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Europe’s phase-out of Russian energy over the Ukraine crisis could mean opportunity for African countries

Natural gas pipelines off the coast of Jacqueville, Ivory Coast. (Sia Kambou/AFP/Getty Images)
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CAPE TOWN, South Africa — N.J. Ayuk tried for years to tout African oil and gas projects to European governments and companies.

“I used to beg for them to take my calls,” said Ayuk, the executive chairman of the African Energy Chamber. But with oil price volatility shaking global markets amid Russia’s invasion of Ukraine and fears of fuel shortages, European nations are looking more closely at Africa’s abundant natural gas as a potential new source of energy, he said.

“Right now, I think they have me on speed dial,” Ayuk said.

The change reflects the shifting geopolitical landscape in Europe, with ripple effects around the world, from the Russian invasion. Economic sanctions by the European Union, the United States and Japan have hobbled long-standing Russian trade ties.

Here’s where Russian oil flows

That means suppliers such as the underdeveloped frontier energy markets of Africa may find new energy sector investors in Europe who can no longer rely on Russian natural gas, which has long been their dominant source.

Ayuk and other African energy officials head this week to the European Commission in Brussels, followed by Berlin, for talks on Africa’s role in Europe’s energy transition. The African Energy Chamber is the continent’s largest energy advocacy group representing private companies.

“We want to see things signed. We want to see them commit to bringing in technology, funding and financing to get things done,” Ayuk said. “If we don’t have a fierce urgency of now, we are going to lose this moment.”

The E.U. buys 45 percent of its imported gas from Russia, according to the International Energy Agency.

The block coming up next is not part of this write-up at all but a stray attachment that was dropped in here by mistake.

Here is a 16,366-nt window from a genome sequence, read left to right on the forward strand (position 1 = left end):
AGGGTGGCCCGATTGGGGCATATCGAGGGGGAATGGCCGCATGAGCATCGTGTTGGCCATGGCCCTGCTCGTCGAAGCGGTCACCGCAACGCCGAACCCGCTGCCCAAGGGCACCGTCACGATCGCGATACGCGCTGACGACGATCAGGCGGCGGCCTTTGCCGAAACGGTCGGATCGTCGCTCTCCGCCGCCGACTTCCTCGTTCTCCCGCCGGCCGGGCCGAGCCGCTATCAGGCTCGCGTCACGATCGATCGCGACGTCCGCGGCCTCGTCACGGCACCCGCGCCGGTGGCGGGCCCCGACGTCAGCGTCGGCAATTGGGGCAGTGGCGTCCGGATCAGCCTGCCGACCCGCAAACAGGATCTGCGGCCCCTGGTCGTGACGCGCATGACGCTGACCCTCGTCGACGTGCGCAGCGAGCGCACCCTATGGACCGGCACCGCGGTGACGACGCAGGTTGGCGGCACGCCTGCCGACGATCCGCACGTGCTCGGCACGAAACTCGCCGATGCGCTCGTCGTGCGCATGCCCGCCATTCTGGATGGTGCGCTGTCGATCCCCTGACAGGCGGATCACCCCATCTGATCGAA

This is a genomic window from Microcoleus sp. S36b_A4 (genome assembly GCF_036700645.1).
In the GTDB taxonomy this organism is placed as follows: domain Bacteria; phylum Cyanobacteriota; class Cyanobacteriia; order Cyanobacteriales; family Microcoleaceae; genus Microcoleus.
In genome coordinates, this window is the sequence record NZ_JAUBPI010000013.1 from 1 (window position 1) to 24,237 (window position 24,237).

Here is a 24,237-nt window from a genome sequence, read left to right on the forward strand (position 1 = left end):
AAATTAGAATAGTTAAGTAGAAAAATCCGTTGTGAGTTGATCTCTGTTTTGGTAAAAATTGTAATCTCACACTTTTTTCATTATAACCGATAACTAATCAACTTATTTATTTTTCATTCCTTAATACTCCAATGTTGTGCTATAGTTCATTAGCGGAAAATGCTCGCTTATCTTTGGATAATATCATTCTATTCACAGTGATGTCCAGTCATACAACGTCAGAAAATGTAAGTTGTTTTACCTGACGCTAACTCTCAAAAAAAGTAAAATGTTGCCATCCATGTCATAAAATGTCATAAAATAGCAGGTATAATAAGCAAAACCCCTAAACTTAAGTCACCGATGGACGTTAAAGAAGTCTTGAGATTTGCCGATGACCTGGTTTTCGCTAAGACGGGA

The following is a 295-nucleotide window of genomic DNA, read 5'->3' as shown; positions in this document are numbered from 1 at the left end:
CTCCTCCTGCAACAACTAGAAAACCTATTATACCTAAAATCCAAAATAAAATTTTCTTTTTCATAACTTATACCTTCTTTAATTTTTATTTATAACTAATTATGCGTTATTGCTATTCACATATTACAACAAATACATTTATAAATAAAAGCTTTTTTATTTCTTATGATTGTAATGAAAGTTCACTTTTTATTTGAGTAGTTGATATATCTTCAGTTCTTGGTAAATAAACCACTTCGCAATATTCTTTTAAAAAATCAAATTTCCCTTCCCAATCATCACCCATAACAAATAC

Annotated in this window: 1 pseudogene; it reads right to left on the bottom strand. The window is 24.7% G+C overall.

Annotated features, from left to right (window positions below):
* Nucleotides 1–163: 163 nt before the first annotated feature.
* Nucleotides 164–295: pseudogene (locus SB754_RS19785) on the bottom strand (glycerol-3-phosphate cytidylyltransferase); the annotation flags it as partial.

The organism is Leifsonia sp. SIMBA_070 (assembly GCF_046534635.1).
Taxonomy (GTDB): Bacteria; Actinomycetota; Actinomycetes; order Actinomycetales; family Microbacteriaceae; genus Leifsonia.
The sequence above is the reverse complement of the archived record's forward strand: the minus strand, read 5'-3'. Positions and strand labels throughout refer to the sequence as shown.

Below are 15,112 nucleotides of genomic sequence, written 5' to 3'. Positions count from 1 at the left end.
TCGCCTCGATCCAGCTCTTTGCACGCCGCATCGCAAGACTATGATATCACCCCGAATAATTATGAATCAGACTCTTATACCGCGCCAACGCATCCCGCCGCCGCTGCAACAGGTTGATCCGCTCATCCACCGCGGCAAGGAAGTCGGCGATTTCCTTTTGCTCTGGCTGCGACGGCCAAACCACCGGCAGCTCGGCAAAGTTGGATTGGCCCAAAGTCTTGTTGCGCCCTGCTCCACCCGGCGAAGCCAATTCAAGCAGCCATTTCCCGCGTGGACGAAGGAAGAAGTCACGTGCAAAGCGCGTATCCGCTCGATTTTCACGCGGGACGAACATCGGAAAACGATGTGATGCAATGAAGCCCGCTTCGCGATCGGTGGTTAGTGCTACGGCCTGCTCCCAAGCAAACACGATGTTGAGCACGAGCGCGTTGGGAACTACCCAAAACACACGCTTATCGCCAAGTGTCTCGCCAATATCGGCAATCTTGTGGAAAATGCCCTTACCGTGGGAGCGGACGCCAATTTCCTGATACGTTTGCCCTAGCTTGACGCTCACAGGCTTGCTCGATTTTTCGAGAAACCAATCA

European Commission President Ursula von der Leyen said on March 11 that the E.U. would outline proposals by mid-May to phase out the E.U.’s dependency on Russian fossil fuels by 2027.

Europe’s plan to wean off Russian energy could lead to price shocks and political blowback

That means opportunity for Africa, which has some of the world’s largest natural gas reserves. The African supply could replace some of the 155 billion cubic meters that Europe imported from Russia last year.

Tim McPhie, European Commission spokesman, confirmed meetings starting Tuesday in Brussels with several African energy delegations. “When it comes to finding alternative gas suppliers, the E.U. is in discussion with a very wide range of potential exporters — including a number of countries in Africa,” McPhie said.

“The E.U. has a clear objective to diversify our gas suppliers in the short term, while retaining our focus on boosting renewables and phasing out fossil fuels to meet our climate goals,” the spokesperson said. “At present, [liquefied natural gas] offers the fastest option to diversify our gas supplies.”

The shift in global energy markets raises questions about how countries can meet their climate goals under the U.N. Framework Convention on Climate Change. Europe has said it wants to reduce imports of natural gas from 2030 and move toward green energy alternatives such as renewable hydrogen.

Vincent Obisie-Orlu, a natural resource researcher at Good Governance Africa, a nonprofit organization, said Europe had long discouraged Africa from expanding its oil and gas exports and encouraged a move toward more renewable energy resources.

Now, he said, there is a risk that a rush to help Europe could push aside climate ambitions.

“It is going to be a challenge, but this may be an opportunity for Europe and Africa to collaborate on the energy transition on the continent,” Obisie-Orlu said. “It’s going to mean Europe will be able to help and support African countries develop new renewable energy resources.”